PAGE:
If what you say is true, then they should not have said anyone, as I pointed out. 

I think you misunderstand the meaning of terms like "axiomatic" and "self-evident."

Just now, stemelbow said:

You keep getting after me, as if I'm doing anything but reading what was said and commenting.  You keep assuming that the participators knew it didn't really mean anyone, and that expecting them to say what they mean is being "hyper-technical nitpicky".  Again, not my fault, they said what they did.  No amount of your effort to change what was said is working for me.  

I'm okay with that.

This is a trivial nitpick.  The stake president wanted to avoid unauthorized recordings of the council by the participants for their own public or private use.  The stake president did not, as you claim, act dishonestly or dishonorably in having the clerk do what everyone knew and expected he would do, which is create a written record for the Church.

Normally, I don't really care about such trivial gripings.  Life is short, and nitpicking faultfinding is legion and endless.  But I suppose the problem not what you have "pointed out."  That's an innocuous or trivial thing.  But you have proceeded well beyond that, and have publicly accused the stake president, and by extension the Church, of having acted dishonestly or dishonorably:

  • "The Church really is acting just as unethical as Bill Reel in recording the events."
  • "[The stake president had]  little integrity and [was] being unfair and foolish."
  • "They broke the agreement themselves."
  • "So apparently they went against their words to Bill."
  • "I'm just pointing out what was said and then how that was violated."

Thanks,

-Smac

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38 minutes ago, Scott Lloyd said:

Well, do you recall there being any dissent during disciplinary proceedings? Or do you just not recall there ever being a vote taken at all? 

I think this depends largely on how the SP conducts the DC and what level of participation/feedback he is open to. I've seen 1 SP who was very open to the thoughts and feedback of the members of the HC. I recall the stated desire for consensus. Those Stake DC's were conducted well IMO.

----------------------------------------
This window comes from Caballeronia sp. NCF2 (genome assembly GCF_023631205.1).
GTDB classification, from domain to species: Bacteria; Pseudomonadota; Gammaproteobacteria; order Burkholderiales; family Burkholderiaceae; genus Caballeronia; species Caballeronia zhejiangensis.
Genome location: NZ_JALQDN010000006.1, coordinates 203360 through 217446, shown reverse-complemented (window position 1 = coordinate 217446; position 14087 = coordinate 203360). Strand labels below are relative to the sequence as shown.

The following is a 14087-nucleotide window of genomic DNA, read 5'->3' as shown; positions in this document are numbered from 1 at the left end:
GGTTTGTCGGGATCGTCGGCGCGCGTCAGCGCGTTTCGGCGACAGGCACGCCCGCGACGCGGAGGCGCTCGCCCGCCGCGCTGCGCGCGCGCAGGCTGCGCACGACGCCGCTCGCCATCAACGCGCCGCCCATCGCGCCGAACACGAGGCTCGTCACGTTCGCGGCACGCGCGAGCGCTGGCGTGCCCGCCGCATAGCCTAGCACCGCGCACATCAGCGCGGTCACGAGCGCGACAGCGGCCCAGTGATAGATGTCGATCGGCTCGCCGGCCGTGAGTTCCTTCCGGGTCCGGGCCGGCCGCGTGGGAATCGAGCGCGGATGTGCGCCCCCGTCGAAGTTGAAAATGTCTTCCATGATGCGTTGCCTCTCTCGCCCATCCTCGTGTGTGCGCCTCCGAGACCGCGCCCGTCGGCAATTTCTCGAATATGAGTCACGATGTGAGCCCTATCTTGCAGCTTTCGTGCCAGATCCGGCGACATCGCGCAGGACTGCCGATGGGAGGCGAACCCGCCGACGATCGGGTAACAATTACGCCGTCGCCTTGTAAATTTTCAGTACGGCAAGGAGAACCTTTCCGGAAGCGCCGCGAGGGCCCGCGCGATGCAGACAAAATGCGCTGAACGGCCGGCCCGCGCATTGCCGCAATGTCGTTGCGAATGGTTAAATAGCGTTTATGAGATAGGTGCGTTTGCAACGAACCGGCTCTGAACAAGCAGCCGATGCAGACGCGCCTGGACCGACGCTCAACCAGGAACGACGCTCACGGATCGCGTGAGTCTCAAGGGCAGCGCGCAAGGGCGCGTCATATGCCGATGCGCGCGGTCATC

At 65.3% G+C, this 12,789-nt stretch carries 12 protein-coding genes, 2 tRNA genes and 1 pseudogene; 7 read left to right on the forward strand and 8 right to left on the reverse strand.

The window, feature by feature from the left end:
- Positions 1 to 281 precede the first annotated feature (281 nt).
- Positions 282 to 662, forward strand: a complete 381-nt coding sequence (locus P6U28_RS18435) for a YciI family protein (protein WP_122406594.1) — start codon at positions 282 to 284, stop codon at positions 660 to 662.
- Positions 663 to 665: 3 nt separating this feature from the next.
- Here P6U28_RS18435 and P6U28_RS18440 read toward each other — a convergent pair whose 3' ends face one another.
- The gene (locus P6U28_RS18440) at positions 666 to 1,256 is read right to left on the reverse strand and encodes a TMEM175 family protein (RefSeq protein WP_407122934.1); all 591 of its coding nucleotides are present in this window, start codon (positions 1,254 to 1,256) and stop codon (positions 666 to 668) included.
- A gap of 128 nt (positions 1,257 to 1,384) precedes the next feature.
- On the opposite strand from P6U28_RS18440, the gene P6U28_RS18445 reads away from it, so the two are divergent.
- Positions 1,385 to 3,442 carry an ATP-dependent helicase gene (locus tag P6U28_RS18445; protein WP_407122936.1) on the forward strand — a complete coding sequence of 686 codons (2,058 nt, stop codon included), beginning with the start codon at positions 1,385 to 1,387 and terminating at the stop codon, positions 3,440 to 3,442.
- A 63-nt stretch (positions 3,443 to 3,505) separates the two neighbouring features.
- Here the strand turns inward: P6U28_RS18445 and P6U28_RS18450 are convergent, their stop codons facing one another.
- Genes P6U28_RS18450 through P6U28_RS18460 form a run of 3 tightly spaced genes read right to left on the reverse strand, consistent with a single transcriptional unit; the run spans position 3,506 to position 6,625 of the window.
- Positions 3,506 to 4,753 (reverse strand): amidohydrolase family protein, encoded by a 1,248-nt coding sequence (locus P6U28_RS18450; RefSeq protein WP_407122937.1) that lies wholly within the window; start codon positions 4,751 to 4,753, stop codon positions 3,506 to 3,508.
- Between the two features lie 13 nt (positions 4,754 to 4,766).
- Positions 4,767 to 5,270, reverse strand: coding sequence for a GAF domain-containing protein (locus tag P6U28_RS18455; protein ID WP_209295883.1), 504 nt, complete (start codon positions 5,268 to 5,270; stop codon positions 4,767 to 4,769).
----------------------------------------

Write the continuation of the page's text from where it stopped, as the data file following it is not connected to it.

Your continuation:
But I've also been part of a HC with a SP who wouldn't allow HC members to ask questions or even speak during the DC. The SP made the decision and told the HC he expected them to sustain their priesthood leader. Surprise, they always did. I couldn't say for sure if it was because they agreed with the SP or if they were afraid to disagree. It was a very authoritarian approach and it was very rare for someone to voice dissent of any kind in any HC meetings because "sustaining" was the primary expectation. That was extreme, unhealthy, and counterproductive IMO.

But regardless of how the SP conducts the DC, and whether or not the HC votes to sustain unanimously or not, or whether they even feel they have the ability to dissent from the SP decision, the SP is the decision maker and his decision stands whether or not others on the HC agree.

ETA

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I have participated in several dozen disciplinary proceedings.  It is my understanding that a unified sustaining vote is highly preferred, but not technically required.

I am open to correction on that point.

Thanks,

-Smac

That is my understanding as well. As I stated above, I seriously wonder if 1 SP I worked with even preferred unity in the decision. It was super unfortunate. One very experienced HC raised the issue of how DC's were being handled. He was released within the month. No joke.

Edited by HappyJackWagon

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4 minutes ago, smac97 said:

I think you misunderstand the meaning of terms like "axiomatic" and "self-evident."

Nope.  you're wrong again.  

4 minutes ago, smac97 said:

I'm okay with that.

This is a trivial nitpick.  The stake president wanted to avoid unauthorized recordings of the council by the participants for their own public or private use.  The stake president did not, as you claim, act dishonestly or dishonorably in having the clerk do what everyone knew and expected he would do, which is create a written record for the Church.

Normally, I don't really care about such trivial gripings.  Life is short, and nitpicking faultfinding is legion and endless.  But I suppose the problem not what you have "pointed out."  That's an innocuous or trivial thing.  But you have proceeded well beyond that, and have publicly accused the stake president, and by extension the Church, of having acted dishonestly or dishonorably: